As a manufacturer, it was a challenge to make the product sexy and to stand out against the other manufacturers once the client walked through the retail door where multiple product lines were displayed.
Do you find similar logic applies to your business wpflem?
That's where a folder-manufacturer marketing board would come in to play - something like the Dairy or Beef marketing boards
the whole bicycle industry is probably 1 or 2 percent of the dairy or Beef industry... Now imagine what 1 % of their generic advertising would do.... And I am talking about the whole industry
Now ...lets say 16 million bikes get sold this year in the US .... take 12 Million out as being Walmart etc bikes... leaves 4 for everybody else .... what do you think the sales number for all folders might be 150 000 thousand ... or more like 75000 thousand ...
maybe much less ....
you see where i am goin ....
the only real thing is what WE can do ...... get more people interested, one by one .. it will make a difference
Originally Posted by af895
Yes, a similar logic applies. I doubt that a "Folding Bike Manufacturers Marketing board" would go over well in the US. I think you'd be impressed how incredibly feeble the folding bike market is the USA. At least that is our perception after nearly a year as a player in the business. Look at how difficult it is find folding bikes in shops. You should be able to find a Dahon in any big city, but beyond that the pickin's are poor.
brakemeister: I know what you're saying but will add that I think a great deal can be done with limited budgets with creativity.
One idea I had would be to get celebs involved. I understand Phil Liggett rides at least one folder and perhaps has others. Being that he's a cycle *advocate*, I imagine if he were asked, he'd volunteer to be on camera.
Talk to an airline or two. Ask how much they shell out in damage claims for full size bikes. Perhaps they'd pitch in if they thought their contribution would help get more people to use folders and that folders were less prone to damage while being transported. You see where I'm going with this.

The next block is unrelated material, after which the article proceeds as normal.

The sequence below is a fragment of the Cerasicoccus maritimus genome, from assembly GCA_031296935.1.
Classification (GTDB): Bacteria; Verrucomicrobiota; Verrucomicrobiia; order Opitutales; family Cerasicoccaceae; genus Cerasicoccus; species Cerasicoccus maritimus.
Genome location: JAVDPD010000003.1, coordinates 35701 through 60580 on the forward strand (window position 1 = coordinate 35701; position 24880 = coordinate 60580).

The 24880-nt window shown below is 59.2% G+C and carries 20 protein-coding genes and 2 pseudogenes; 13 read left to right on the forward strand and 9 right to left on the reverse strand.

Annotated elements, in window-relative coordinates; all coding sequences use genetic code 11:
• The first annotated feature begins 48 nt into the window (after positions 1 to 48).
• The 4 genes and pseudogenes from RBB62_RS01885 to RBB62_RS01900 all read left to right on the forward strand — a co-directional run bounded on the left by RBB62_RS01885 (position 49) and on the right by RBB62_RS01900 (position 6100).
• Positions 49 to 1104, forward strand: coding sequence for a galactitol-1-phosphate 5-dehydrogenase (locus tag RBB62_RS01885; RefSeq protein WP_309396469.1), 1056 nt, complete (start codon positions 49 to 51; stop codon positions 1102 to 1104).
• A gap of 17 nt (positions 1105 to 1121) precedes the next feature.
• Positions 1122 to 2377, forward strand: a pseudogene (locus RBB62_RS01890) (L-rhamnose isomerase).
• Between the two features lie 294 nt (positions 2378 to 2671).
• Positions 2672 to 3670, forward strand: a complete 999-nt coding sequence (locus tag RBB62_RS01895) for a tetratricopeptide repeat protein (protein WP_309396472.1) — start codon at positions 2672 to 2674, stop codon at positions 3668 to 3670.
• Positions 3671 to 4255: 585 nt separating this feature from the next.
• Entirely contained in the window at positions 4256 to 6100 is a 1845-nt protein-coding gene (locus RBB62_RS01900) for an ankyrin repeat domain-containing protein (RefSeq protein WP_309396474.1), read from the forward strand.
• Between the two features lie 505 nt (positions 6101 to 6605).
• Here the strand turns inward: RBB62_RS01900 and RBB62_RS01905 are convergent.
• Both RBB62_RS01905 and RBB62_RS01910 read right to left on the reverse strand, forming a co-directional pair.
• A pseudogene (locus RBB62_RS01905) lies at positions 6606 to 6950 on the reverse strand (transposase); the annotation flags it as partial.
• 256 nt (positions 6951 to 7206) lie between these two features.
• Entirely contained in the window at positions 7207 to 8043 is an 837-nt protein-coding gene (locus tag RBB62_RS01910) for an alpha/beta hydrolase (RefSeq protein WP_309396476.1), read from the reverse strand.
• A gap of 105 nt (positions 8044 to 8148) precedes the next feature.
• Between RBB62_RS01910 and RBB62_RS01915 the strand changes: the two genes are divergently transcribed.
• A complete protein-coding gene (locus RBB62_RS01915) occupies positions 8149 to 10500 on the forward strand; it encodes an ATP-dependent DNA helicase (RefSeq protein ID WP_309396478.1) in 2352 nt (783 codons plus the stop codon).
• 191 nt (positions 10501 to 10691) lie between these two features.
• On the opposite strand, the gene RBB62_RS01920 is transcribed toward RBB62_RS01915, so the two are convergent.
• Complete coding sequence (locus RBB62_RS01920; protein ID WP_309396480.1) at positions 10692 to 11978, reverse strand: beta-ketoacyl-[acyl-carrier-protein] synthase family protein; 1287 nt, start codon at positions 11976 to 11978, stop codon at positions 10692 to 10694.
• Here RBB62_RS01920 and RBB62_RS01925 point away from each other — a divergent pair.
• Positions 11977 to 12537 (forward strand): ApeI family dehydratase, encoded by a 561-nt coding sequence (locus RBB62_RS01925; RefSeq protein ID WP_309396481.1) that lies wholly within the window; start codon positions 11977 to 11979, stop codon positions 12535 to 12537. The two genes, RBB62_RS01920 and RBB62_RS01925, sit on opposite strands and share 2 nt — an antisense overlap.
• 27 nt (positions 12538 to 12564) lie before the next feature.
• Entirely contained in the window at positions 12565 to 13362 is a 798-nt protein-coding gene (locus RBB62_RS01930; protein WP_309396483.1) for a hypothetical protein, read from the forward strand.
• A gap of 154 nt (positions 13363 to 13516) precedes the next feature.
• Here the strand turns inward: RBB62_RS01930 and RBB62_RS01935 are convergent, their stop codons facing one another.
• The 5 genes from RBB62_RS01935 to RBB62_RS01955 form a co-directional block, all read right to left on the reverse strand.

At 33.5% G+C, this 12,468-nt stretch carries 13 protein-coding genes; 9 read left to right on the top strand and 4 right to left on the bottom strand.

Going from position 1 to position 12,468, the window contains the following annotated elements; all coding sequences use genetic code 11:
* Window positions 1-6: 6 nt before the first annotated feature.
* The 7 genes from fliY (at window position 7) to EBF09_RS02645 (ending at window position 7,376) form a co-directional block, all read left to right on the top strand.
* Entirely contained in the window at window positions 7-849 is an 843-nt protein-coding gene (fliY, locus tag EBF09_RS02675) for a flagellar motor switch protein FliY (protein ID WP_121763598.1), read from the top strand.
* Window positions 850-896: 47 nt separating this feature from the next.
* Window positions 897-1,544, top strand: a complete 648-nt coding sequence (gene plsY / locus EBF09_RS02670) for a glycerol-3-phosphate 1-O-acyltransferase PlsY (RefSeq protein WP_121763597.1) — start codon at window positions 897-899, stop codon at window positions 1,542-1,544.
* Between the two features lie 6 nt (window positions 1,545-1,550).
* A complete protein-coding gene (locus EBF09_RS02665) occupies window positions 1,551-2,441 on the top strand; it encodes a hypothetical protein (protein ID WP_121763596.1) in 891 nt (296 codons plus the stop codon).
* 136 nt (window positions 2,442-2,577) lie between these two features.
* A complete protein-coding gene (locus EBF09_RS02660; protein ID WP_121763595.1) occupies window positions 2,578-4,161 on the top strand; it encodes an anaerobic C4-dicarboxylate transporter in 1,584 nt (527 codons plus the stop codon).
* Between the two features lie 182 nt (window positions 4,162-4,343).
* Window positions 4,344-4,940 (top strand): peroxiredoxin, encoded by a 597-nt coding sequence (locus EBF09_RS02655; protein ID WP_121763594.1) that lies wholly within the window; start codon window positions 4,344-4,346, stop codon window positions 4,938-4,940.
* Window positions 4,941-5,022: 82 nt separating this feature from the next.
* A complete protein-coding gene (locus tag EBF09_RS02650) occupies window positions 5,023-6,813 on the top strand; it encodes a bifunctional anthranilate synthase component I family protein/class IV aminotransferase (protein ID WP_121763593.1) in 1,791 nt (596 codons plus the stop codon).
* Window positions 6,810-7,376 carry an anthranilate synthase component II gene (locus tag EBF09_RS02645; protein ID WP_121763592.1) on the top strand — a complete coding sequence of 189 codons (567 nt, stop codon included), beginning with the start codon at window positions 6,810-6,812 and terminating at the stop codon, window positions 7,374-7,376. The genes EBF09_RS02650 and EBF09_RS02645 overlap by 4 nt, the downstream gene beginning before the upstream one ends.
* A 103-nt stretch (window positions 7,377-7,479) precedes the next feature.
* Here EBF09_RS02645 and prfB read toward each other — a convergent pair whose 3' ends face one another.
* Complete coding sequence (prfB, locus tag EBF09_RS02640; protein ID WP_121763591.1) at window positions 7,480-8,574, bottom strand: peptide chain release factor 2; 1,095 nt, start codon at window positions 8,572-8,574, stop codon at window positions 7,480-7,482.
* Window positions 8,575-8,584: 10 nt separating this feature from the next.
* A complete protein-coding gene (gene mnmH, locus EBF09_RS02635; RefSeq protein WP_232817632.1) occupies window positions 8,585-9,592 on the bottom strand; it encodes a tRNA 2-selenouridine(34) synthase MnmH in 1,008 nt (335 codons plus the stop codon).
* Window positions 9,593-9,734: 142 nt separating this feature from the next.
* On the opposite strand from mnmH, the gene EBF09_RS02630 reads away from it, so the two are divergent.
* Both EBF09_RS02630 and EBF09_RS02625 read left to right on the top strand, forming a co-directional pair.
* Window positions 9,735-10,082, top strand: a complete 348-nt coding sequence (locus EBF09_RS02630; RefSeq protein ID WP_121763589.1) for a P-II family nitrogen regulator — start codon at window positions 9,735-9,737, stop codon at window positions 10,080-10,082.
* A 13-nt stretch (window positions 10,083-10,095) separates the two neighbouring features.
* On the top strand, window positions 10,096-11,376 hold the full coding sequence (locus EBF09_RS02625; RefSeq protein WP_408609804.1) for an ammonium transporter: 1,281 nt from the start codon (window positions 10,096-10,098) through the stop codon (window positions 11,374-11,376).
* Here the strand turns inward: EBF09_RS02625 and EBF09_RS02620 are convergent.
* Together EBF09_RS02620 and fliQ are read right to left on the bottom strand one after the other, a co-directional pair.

If you figure 75,000 folders sold in the US (I think that number's high, actually) add a dollar to the cost of each. $75,000 is enough to have a full time marketing director and a solid base of marketing material - print, video, audio, research data to back up claims.
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Thanks for your thoughts wpflem. I DO agree the folding bike market is rather poorly developed in the US - which is why I see an opportunity. I agree the concept of a marketing board would have to be VERY subtle - not stamped like the Milk board.
Here's another concept: Sun Tzu said something to the effect of "it's not the fastest or strongest that wins the battle - it's putting your forces where they're needed at the right time."
That's a concept I see as appealing to many. Show a scene in NYC. There's some kind of problem - all the traffic lights are out - cars are backed up down Broadway going nowhere. Our business-man protagonist takes one look, takes his very sexy folding bike (Moulton perhaps? New Birdy?) out of the trunk of his BMW and proceeds to roll past the traffic jam.
I can understand, from a retailer standpoint, how selling folders could be frustrating. What I'm suggesting is a marketing board could make it easier for you guys - generating some of the interest that has people coming into your shop.
Maybe I'm dreaming in technicolour but I think there's an opportunity to improve the market for folder retailers with the right type of strategy.
My understanding is that there is a HUGE lack of interest in promoting the folding bikes.
I don't know the reason, but honestly, if they DECIDE to make non-folding 20" bikes like the Giant Mini's or the Dahon Hammerhead or folding bikes the coolest thing on earth,all they need is a significantly expensive marketing campaign (sexy TV comercials like AF mentioned, paid PR, some summer hit movies with folders, some video clip with folders, some MTV, History channel, Discovery and travel channel promotional productions, promotional material for LBS and incentive for those reaching minimum goals, you know, a full advertising campaign that starts around 10 Million dollars) and time (a luxury which we know most big manufacturers have), public opinion can be changed and we can have WAY more than 75K bikes sold. I guess the time to see their money back from a campaign like that is not cost-effective, or, for some other reason, they don't do it.
Would be nice though to have easy access to the best folding bikes right around the corner. I would definately add a few to my personal collection.